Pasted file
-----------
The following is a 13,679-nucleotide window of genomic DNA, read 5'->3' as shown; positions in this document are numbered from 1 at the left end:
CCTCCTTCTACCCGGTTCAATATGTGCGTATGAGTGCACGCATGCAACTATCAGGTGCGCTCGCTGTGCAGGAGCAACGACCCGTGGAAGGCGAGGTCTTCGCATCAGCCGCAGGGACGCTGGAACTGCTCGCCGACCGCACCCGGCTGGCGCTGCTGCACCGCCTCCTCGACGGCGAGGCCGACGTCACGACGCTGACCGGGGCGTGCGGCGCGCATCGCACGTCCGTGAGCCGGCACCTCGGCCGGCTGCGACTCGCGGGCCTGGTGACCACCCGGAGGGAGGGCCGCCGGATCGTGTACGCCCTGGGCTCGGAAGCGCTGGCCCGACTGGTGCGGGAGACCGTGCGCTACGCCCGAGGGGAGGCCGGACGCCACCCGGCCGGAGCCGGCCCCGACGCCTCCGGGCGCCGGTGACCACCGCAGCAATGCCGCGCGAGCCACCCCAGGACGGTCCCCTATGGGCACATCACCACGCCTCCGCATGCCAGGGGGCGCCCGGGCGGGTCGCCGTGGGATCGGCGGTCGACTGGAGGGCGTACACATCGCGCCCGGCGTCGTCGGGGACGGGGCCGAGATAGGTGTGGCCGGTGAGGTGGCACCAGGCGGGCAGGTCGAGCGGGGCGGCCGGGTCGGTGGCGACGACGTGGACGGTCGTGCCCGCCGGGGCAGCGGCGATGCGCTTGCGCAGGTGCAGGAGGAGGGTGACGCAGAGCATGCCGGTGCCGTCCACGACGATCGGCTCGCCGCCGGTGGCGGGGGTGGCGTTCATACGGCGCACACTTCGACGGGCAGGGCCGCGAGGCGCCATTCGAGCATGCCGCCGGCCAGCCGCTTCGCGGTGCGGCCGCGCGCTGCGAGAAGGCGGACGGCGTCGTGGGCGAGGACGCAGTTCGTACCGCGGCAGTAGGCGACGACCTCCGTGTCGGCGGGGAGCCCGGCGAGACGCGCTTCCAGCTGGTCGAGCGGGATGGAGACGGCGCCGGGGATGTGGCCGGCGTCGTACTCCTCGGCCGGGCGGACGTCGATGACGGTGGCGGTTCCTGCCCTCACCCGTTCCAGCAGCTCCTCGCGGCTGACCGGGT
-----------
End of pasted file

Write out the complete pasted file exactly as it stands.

The following is a 13,679-nucleotide window of genomic DNA, read 5'->3' as shown; positions in this document are numbered from 1 at the left end:
CCTCCTTCTACCCGGTTCAATATGTGCGTATGAGTGCACGCATGCAACTATCAGGTGCGCTCGCTGTGCAGGAGCAACGACCCGTGGAAGGCGAGGTCTTCGCATCAGCCGCAGGGACGCTGGAACTGCTCGCCGACCGCACCCGGCTGGCGCTGCTGCACCGCCTCCTCGACGGCGAGGCCGACGTCACGACGCTGACCGGGGCGTGCGGCGCGCATCGCACGTCCGTGAGCCGGCACCTCGGCCGGCTGCGACTCGCGGGCCTGGTGACCACCCGGAGGGAGGGCCGCCGGATCGTGTACGCCCTGGGCTCGGAAGCGCTGGCCCGACTGGTGCGGGAGACCGTGCGCTACGCCCGAGGGGAGGCCGGACGCCACCCGGCCGGAGCCGGCCCCGACGCCTCCGGGCGCCGGTGACCACCGCAGCAATGCCGCGCGAGCCACCCCAGGACGGTCCCCTATGGGCACATCACCACGCCTCCGCATGCCAGGGGGCGCCCGGGCGGGTCGCCGTGGGATCGGCGGTCGACTGGAGGGCGTACACATCGCGCCCGGCGTCGTCGGGGACGGGGCCGAGATAGGTGTGGCCGGTGAGGTGGCACCAGGCGGGCAGGTCGAGCGGGGCGGCCGGGTCGGTGGCGACGACGTGGACGGTCGTGCCCGCCGGGGCAGCGGCGATGCGCTTGCGCAGGTGCAGGAGGAGGGTGACGCAGAGCATGCCGGTGCCGTCCACGACGATCGGCTCGCCGCCGGTGGCGGGGGTGGCGTTCATACGGCGCACACTTCGACGGGCAGGGCCGCGAGGCGCCATTCGAGCATGCCGCCGGCCAGCCGCTTCGCGGTGCGGCCGCGCGCTGCGAGAAGGCGGACGGCGTCGTGGGCGAGGACGCAGTTCGTACCGCGGCAGTAGGCGACGACCTCCGTGTCGGCGGGGAGCCCGGCGAGACGCGCTTCCAGCTGGTCGAGCGGGATGGAGACGGCGCCGGGGATGTGGCCGGCGTCGTACTCCTCGGCCGGGCGGACGTCGATGACGGTGGCGGTTCCTGCCCTCACCCGTTCCAGCAGCTCCTCGCGGCTGACCGGGT